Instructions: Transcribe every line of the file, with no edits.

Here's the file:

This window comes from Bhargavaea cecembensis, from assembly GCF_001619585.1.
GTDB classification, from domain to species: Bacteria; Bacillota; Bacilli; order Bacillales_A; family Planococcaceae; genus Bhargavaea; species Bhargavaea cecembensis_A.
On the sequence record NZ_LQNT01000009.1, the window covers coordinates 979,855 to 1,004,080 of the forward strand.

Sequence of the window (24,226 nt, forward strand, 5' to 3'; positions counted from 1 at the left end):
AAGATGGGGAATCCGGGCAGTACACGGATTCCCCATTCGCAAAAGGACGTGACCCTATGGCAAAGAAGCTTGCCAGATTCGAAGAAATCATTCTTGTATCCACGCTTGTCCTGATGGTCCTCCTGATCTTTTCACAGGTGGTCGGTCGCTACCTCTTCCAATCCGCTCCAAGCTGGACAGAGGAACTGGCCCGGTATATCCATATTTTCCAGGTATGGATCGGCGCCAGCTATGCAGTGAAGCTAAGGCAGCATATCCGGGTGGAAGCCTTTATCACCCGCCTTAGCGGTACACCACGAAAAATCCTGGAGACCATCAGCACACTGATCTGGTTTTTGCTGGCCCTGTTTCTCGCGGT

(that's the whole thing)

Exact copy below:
This window comes from Bhargavaea cecembensis, from assembly GCF_001619585.1.
GTDB classification, from domain to species: Bacteria; Bacillota; Bacilli; order Bacillales_A; family Planococcaceae; genus Bhargavaea; species Bhargavaea cecembensis_A.
On the sequence record NZ_LQNT01000009.1, the window covers coordinates 979,855 to 1,004,080 of the forward strand.

Sequence of the window (24,226 nt, forward strand, 5' to 3'; positions counted from 1 at the left end):
AAGATGGGGAATCCGGGCAGTACACGGATTCCCCATTCGCAAAAGGACGTGACCCTATGGCAAAGAAGCTTGCCAGATTCGAAGAAATCATTCTTGTATCCACGCTTGTCCTGATGGTCCTCCTGATCTTTTCACAGGTGGTCGGTCGCTACCTCTTCCAATCCGCTCCAAGCTGGACAGAGGAACTGGCCCGGTATATCCATATTTTCCAGGTATGGATCGGCGCCAGCTATGCAGTGAAGCTAAGGCAGCATATCCGGGTGGAAGCCTTTATCACCCGCCTTAGCGGTACACCACGAAAAATCCTGGAGACCATCAGCACACTGATCTGGTTTTTGCTGGCCCTGTTTCTCGCGGT